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John Oliver

  • Ecosia is a non-profit web search engine (powered by Bing), dedicated to planting trees from the profits of web search ads. It’s pretty ingenious. According to TechCrunch, it’s pretty popular in Europe. It’s not a total panacea for climate-change, and it rightly so is criticized for greenwashing, since the organization itself isn’t even planting the trees:

    Ecosia also isn’t planting trees for carbon offsetting — another measure that’s frequently framed as climate action but has been extensively criticized as greenwashing.

    There’s a whole episode of Last Week Tonight dedicated to carbon offsets. Carbon offsets are suspect and a victim of their own success. The entire concept has been commandeered and ensnared by shady marketing. Company executive pine to be viewed as a climate-righteous leader in their space and yearn to be viewed as a “climate-conscious company.” More often than not, these companies use third-party companies (called offset brokers) to offset their footprint. Unsurprisingly, this ends up begin abused by offset brokers bullshit promises and inflated claims:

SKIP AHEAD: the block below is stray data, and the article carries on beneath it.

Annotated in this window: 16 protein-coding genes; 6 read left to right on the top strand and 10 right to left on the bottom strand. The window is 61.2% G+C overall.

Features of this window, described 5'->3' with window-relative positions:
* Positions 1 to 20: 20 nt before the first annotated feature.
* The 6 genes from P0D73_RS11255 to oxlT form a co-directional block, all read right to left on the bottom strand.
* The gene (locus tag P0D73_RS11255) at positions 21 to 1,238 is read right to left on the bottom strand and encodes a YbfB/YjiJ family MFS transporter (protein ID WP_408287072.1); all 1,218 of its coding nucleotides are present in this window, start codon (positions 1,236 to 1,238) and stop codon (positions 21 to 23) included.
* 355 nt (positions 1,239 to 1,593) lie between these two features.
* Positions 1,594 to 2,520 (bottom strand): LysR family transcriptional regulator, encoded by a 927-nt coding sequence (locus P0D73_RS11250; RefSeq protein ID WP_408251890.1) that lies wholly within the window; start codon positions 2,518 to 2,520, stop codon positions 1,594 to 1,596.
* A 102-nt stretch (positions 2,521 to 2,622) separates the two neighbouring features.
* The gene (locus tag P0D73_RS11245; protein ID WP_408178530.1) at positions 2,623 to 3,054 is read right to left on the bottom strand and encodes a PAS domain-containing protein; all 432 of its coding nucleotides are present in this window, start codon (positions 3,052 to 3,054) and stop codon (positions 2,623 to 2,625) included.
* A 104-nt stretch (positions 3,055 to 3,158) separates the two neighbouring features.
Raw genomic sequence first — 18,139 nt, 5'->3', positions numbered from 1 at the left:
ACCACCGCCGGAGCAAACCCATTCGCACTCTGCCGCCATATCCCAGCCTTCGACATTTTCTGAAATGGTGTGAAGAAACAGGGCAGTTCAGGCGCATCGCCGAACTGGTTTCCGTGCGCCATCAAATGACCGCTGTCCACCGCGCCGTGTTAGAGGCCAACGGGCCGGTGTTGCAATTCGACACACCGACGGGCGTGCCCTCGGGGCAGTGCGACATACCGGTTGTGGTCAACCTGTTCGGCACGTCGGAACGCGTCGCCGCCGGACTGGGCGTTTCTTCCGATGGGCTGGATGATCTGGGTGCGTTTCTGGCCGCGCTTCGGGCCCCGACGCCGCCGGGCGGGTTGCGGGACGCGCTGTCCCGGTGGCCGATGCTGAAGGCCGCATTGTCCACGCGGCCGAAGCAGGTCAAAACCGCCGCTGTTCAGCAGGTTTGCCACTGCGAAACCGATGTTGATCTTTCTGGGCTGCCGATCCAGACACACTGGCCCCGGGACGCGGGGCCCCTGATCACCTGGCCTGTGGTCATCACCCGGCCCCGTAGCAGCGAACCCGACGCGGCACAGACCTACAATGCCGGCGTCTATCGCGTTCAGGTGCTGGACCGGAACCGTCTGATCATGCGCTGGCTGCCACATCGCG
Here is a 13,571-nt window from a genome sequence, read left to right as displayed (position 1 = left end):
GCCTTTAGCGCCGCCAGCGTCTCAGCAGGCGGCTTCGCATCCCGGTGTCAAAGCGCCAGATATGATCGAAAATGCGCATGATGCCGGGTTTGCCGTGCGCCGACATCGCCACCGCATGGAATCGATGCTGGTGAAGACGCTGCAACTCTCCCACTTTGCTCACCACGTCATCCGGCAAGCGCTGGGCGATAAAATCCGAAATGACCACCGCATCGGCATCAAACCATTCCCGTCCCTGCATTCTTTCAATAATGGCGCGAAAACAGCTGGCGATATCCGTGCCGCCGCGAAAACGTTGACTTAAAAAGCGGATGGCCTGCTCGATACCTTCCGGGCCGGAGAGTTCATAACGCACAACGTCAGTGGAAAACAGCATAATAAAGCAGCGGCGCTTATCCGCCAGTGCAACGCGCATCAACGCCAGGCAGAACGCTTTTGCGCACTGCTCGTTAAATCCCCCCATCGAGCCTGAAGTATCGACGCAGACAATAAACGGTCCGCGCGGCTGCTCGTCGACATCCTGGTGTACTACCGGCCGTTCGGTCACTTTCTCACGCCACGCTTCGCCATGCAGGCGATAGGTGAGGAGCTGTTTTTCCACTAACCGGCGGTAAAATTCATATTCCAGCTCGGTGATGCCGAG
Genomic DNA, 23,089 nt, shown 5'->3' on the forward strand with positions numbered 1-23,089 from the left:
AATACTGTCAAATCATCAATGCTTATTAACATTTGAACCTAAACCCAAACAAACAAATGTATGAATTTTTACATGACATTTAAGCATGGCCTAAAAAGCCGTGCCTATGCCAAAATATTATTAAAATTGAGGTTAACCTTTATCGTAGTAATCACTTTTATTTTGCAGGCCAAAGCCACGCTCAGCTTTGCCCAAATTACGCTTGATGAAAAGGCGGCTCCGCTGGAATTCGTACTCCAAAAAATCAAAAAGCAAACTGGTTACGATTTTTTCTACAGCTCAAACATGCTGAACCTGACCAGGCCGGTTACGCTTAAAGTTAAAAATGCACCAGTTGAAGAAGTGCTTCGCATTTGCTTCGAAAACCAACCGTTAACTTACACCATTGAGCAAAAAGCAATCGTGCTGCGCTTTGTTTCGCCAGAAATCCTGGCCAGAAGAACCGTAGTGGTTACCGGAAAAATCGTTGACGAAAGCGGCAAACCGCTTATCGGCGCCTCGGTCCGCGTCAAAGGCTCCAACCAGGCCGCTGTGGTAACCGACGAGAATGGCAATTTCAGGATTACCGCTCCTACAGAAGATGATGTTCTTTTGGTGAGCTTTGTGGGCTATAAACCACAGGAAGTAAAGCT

So, is using Ecosia worth it? Maybe. Maybe not. It appears that Google, DuckDuckGo and even Microsoft/Bing are all carbon offsetting. So no matter who you choose to search the web with, you’re participating in some sort of carbon offset program. The real question remains, just how much of your carbon offset is bullshit or not?